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3 things to pay attention to on a nutrition label

3 things to pay attention to on a nutrition label | Medications that can impair driving | Swollen leg after traveling

[bs_row class=”row”][bs_col class=”col-sm-8″]Nutrition labels on the back of food products can be confusing. On today’s “Health Minute,” registered dietitian Theresa Dvorak explains three key things to look for and understand nutrition labels and what they mean for your health.

Listen to the full interview here or read the transcript below.

Announcer: The Health Minute, produced by University of Utah Health.

Interviewer: What are three things you should pay attention to when you’re reading a nutrition label? Registered dietitian, Theresa Dvorak, help us out with this one.

Theresa: Yeah, sure. So the three keys would be serving size, fat content, sodium content. So what is a serving? Is it the entire package? Is it three cookies? So looking at that can help us make smart choices.

Fat content. Often, there’s a lot of hidden calories from fat in our packaged foods. So, especially, is it coming from saturated fat or unsaturated fat?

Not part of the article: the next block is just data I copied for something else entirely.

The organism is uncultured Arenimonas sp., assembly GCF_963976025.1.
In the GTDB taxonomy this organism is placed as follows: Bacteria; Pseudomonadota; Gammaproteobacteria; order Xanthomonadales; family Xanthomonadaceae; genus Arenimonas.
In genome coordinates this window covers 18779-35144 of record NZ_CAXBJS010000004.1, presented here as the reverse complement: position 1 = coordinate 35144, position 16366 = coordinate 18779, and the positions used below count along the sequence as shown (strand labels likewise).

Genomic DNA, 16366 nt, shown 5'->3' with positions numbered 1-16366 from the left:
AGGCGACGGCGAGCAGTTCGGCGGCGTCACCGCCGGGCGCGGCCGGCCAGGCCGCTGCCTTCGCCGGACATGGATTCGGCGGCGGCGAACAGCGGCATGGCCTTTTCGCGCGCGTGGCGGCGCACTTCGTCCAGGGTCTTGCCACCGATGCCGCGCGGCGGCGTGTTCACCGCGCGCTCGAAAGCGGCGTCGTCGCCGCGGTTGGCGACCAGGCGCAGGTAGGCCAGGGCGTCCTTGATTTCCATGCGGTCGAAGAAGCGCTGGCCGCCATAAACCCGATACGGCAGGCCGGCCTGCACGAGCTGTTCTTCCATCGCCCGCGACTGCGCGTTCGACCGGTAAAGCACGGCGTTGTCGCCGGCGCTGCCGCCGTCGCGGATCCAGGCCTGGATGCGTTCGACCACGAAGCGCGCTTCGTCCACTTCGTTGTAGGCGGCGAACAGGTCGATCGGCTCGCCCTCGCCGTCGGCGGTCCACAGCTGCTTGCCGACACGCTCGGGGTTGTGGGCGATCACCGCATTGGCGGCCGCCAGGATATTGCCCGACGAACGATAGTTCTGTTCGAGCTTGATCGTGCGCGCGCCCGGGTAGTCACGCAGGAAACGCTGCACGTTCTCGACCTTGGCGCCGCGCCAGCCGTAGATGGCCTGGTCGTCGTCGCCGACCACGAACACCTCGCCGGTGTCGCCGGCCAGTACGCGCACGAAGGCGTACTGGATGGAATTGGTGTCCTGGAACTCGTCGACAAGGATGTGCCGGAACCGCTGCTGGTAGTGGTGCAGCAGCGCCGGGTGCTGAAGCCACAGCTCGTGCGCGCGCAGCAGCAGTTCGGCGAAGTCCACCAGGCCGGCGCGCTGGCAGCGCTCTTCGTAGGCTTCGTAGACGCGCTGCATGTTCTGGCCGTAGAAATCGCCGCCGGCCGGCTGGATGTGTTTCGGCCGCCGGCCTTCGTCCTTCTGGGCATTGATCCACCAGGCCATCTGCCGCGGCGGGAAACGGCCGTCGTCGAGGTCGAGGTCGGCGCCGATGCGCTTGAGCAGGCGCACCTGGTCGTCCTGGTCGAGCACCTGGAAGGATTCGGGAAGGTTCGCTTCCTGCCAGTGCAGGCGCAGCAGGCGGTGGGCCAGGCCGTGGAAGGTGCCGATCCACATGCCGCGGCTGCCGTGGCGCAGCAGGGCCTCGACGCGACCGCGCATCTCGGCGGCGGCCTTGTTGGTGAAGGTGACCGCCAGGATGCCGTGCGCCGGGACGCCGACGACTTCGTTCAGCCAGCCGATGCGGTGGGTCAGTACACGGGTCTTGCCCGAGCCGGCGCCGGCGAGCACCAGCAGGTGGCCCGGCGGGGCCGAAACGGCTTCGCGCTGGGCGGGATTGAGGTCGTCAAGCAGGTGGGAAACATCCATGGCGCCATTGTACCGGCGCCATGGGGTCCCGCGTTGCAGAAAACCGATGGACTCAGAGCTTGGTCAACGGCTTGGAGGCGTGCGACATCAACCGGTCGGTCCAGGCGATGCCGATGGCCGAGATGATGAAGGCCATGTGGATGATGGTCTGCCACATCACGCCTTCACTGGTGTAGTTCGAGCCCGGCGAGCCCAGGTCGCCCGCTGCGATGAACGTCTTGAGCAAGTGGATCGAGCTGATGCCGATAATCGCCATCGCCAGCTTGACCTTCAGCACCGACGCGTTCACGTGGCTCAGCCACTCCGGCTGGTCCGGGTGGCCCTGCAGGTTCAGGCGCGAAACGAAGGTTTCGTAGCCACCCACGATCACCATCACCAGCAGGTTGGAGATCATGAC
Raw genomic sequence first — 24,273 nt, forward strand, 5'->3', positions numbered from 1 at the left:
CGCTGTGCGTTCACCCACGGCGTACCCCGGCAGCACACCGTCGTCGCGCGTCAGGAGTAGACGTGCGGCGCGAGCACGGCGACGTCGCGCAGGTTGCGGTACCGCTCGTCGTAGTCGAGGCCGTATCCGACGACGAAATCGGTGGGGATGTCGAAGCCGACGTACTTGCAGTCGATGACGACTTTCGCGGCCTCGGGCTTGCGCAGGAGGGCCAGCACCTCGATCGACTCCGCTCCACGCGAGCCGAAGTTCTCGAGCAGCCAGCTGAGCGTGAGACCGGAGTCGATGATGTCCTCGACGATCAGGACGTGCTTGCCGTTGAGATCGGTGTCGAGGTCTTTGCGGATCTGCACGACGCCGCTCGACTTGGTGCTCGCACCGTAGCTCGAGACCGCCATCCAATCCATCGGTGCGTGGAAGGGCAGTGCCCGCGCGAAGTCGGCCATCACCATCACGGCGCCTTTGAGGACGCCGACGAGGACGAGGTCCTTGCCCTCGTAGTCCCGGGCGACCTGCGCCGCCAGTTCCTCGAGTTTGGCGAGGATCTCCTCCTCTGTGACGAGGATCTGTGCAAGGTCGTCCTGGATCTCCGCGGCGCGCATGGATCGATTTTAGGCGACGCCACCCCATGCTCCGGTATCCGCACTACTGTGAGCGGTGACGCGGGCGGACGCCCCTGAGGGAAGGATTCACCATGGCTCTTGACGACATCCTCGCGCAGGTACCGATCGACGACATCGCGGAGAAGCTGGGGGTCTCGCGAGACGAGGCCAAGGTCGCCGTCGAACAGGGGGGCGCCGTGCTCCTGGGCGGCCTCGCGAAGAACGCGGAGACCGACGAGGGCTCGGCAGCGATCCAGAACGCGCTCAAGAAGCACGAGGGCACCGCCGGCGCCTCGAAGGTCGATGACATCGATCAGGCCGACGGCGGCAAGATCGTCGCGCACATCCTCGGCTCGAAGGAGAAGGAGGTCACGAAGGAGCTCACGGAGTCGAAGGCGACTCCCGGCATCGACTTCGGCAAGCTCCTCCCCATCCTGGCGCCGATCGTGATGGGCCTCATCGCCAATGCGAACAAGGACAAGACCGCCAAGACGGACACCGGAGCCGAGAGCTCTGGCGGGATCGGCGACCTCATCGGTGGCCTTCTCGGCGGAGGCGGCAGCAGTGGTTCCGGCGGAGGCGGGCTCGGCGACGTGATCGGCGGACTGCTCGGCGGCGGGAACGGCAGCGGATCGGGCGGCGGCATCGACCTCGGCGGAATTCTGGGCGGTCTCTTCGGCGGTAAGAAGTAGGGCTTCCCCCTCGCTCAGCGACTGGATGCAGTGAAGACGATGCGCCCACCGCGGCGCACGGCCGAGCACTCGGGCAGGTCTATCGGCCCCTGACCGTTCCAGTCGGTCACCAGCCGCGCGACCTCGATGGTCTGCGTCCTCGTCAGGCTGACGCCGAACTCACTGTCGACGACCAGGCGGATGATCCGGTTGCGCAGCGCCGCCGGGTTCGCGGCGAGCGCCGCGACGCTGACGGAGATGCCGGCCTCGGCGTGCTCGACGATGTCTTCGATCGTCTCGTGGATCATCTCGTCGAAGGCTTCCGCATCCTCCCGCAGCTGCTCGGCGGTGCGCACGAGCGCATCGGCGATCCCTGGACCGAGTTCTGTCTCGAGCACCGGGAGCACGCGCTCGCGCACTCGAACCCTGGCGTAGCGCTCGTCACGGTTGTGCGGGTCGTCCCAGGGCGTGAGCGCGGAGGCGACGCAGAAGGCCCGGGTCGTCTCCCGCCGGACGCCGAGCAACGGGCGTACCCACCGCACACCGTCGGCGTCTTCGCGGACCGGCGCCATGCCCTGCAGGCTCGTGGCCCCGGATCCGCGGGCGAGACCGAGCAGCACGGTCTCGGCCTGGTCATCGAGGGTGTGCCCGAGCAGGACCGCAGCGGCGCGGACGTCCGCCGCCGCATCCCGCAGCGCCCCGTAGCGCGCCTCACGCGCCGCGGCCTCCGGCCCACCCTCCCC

And thirdly, sodium content. To make foods taste better, we put salt in them, but we should only be getting about 2,300 milligrams of salt per day. So there’s often way too much in our processed foods. So, again, those three takeaways would be serving size, fat content, sodium content.

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Medications that can impair driving

Some prescribed or over-the-counter medications can impair you as a driver. You may not realize you’re sleep deprived or that your reaction time is slowed. On today’s “Health Minute,” Dr. Scott Youngquist identifies some of the common medications that can make driving dangerous.

Learn more about this health topic in the full-length interview here.

If you find one of your legs swollen after a long car ride, this could be a sign of a dangerous blood clot that could travel to your lungs. On today’s “Health Minute,” emergency room physician Dr. Troy Madsen tells you how to identify the signs of a blood clot and when you should seek emergency medical help.

Listen to the full interview and read the transcript here.

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